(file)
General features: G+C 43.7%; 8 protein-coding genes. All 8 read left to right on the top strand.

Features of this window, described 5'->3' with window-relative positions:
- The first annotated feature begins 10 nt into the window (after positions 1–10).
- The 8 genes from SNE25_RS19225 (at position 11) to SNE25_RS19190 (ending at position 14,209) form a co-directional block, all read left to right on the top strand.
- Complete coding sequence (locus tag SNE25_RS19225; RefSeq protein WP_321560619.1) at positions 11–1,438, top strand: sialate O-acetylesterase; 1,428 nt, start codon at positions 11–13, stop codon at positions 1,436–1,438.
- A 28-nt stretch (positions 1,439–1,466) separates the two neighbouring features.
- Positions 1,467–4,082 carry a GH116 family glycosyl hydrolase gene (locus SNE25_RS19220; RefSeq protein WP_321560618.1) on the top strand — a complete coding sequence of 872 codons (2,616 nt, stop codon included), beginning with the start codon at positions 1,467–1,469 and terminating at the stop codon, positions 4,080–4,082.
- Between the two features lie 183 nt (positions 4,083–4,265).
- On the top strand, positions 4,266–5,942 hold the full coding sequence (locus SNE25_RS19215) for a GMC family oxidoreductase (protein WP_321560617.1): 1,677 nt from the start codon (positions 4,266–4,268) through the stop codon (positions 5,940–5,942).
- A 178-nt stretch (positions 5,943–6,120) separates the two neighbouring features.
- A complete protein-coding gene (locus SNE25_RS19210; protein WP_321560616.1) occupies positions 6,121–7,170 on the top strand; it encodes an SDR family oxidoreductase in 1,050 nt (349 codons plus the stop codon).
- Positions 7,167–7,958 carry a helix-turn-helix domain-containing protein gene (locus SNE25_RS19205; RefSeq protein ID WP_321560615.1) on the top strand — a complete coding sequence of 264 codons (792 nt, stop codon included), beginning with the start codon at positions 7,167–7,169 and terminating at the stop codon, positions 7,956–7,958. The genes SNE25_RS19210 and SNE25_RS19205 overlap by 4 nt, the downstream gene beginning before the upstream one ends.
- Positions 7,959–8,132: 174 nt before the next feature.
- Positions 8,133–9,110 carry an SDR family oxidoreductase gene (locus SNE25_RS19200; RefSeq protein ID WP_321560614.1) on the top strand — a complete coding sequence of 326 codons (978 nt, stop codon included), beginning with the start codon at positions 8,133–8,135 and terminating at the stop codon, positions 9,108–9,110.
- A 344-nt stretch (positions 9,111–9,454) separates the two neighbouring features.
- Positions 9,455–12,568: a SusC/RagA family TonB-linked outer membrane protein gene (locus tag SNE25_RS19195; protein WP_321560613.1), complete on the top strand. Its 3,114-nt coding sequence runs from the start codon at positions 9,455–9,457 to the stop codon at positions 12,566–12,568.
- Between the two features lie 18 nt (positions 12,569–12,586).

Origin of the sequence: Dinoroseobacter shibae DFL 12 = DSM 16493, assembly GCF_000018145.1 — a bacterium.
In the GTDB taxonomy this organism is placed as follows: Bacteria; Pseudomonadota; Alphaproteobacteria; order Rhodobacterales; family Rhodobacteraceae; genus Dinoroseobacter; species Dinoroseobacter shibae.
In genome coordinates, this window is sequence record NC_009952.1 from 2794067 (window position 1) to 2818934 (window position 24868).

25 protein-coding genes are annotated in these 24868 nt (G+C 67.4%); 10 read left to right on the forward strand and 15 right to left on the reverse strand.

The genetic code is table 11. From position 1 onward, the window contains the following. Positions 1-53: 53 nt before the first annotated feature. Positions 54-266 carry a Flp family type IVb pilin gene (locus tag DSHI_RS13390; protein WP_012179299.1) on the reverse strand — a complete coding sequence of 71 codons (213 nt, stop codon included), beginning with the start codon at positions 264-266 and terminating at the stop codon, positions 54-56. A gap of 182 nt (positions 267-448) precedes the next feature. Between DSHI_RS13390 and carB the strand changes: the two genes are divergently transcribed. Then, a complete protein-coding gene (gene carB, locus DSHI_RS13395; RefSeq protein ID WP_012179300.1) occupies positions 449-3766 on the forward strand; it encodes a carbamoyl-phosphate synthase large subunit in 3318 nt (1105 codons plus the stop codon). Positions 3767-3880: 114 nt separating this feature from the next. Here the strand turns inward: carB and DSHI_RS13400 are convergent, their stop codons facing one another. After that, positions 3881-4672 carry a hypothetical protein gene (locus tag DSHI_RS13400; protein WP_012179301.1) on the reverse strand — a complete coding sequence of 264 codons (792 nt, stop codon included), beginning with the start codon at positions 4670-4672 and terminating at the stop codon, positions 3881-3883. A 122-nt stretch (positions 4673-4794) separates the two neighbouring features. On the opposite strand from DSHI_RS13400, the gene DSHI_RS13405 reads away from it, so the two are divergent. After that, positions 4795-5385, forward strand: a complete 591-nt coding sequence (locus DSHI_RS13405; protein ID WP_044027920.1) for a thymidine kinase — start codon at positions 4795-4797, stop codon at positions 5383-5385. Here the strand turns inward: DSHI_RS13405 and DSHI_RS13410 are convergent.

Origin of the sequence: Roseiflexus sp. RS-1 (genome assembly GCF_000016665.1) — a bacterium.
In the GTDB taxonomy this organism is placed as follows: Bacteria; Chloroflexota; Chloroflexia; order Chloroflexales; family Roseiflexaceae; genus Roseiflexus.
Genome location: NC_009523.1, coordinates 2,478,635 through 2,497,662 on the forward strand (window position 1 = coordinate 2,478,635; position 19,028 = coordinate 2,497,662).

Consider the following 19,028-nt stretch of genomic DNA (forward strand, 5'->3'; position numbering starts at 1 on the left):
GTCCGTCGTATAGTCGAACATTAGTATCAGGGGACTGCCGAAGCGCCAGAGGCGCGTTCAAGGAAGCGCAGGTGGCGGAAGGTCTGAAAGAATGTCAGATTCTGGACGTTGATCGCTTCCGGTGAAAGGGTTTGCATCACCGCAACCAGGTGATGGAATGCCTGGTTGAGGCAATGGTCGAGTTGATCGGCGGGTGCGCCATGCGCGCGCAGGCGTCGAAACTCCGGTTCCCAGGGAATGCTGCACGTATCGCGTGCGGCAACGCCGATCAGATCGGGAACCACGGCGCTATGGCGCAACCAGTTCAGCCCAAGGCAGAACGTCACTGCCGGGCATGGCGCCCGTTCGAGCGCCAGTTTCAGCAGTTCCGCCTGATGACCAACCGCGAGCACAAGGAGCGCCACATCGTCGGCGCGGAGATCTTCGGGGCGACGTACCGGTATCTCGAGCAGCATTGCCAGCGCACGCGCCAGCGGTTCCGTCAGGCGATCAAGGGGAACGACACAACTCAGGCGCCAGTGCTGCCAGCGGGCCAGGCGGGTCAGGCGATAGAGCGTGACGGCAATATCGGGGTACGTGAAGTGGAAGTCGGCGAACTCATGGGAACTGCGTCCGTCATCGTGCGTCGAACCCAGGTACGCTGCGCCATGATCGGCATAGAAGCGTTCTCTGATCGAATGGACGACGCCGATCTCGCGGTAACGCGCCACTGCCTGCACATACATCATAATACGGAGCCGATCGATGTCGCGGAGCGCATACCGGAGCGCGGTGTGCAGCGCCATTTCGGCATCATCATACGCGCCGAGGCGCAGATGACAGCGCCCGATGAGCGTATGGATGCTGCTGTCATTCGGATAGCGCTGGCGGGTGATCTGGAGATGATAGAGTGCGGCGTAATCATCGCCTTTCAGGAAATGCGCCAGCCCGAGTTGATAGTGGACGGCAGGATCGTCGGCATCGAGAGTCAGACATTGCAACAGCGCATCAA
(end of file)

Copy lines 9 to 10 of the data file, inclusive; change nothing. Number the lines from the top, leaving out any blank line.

- On the top strand, positions 4,266–5,942 hold the full coding sequence (locus SNE25_RS19215) for a GMC family oxidoreductase (protein WP_321560617.1): 1,677 nt from the start codon (positions 4,266–4,268) through the stop codon (positions 5,940–5,942).
- A 178-nt stretch (positions 5,943–6,120) separates the two neighbouring features.